Currents News Staff
THE FDA Commissioner says they’re working on the national baby formula shortage. That’s what Dr. Robert Califf said when he testified before Congress Thursday.
“The pandemic,” Dr. Robert said, “the war in Ukraine and labor supply issues have all had an impact and I can assure FDA has been working tirelessly to address this issue.”
He says they set up a mechanism to help companies that don’t normally sell infant formula in this country to do so. He mentioned President Joe Biden’s announcement to invoke the defense production act to help formula makers get ingredients more quickly and “Operation Fly Formula” to send planes overseas.
“… to pick up infant formula that meets U.S. health and safety standards,” President Biden said. “So we can get it on store shelves faster.”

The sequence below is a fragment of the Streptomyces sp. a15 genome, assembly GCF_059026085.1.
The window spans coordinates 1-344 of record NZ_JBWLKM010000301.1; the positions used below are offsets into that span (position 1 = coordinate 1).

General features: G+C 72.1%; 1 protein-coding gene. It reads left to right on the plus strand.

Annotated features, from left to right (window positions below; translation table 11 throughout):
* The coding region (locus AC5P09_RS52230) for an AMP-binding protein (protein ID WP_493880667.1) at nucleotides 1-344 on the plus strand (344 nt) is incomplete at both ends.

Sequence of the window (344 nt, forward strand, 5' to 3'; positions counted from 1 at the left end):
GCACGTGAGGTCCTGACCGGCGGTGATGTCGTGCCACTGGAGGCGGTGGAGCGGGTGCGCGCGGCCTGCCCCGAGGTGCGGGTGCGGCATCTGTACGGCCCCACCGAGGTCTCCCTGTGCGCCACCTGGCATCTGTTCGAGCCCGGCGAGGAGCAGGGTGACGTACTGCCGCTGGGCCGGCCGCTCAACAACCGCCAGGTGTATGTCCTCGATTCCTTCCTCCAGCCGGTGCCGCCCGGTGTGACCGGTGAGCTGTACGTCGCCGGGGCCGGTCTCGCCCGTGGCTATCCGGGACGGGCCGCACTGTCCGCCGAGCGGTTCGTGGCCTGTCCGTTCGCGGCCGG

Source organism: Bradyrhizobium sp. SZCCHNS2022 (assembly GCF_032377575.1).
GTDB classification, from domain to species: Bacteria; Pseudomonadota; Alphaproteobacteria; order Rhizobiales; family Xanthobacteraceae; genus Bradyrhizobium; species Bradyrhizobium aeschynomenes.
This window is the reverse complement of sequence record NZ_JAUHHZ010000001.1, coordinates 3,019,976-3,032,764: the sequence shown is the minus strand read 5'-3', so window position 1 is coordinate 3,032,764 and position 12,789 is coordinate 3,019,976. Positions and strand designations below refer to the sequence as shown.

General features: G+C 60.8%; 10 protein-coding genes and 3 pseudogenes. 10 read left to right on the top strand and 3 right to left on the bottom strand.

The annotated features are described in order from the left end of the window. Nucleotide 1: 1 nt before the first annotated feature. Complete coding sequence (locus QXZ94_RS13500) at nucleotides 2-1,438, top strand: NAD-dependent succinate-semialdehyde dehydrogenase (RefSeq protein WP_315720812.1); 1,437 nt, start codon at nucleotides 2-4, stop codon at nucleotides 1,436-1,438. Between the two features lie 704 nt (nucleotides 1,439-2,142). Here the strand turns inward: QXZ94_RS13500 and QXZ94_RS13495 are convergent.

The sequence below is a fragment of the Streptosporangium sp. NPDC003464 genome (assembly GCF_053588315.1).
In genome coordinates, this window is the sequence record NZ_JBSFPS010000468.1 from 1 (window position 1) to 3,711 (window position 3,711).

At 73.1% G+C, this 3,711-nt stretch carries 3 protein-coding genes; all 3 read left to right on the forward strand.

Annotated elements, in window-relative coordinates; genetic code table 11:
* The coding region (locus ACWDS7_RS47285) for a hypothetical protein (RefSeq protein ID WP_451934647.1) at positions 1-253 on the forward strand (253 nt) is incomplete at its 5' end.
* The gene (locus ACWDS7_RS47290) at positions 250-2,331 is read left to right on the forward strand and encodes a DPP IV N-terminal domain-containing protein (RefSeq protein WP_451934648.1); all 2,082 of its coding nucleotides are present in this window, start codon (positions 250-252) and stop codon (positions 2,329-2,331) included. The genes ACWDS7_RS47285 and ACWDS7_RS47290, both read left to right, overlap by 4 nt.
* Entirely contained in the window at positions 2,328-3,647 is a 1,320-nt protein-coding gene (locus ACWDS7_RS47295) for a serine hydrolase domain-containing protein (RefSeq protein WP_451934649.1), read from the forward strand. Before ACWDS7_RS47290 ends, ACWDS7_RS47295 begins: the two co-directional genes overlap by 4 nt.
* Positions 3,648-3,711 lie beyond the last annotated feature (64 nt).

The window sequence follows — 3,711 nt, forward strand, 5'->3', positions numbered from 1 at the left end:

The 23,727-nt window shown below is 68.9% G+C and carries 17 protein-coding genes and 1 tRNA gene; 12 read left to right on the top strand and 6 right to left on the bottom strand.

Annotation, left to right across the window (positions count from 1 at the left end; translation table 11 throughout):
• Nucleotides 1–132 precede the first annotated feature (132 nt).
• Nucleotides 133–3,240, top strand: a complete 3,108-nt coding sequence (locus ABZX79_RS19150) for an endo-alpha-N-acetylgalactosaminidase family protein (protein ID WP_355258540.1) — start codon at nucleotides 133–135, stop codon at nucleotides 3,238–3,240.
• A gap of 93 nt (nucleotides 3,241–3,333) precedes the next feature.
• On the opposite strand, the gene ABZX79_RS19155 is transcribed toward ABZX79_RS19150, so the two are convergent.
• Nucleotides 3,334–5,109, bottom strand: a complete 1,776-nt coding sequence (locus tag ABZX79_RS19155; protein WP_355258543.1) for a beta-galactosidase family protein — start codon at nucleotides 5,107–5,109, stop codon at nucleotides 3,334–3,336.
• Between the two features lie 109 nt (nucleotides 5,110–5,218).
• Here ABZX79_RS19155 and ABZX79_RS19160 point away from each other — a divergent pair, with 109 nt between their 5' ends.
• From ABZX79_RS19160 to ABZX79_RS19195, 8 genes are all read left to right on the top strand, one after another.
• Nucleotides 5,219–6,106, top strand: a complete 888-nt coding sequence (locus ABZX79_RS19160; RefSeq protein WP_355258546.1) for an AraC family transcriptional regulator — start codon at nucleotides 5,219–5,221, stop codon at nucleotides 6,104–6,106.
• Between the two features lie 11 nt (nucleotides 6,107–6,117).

Meanwhile, as desperate parents struggle to feed their babies, two bills are heading to the Senate after passing in the House late Wednesday night.
One plan to help low-income families use their WIC benefits for formula has strong bipartisan support. Those families purchase about half the formula in the U.S. and they’re limited to certain brands.
“If we can’t find it in the stores,” said one mother, Diana Torres, “then we lose our benefits.”
The second bill would pay for more FDA inspectors at formula plants. Only 12 Republican representatives voted for it, so its future in the Senate is uncertain. But criticism is growing about how long these actions took. The formula plant is at the heart of a nationwide recall shut down in February.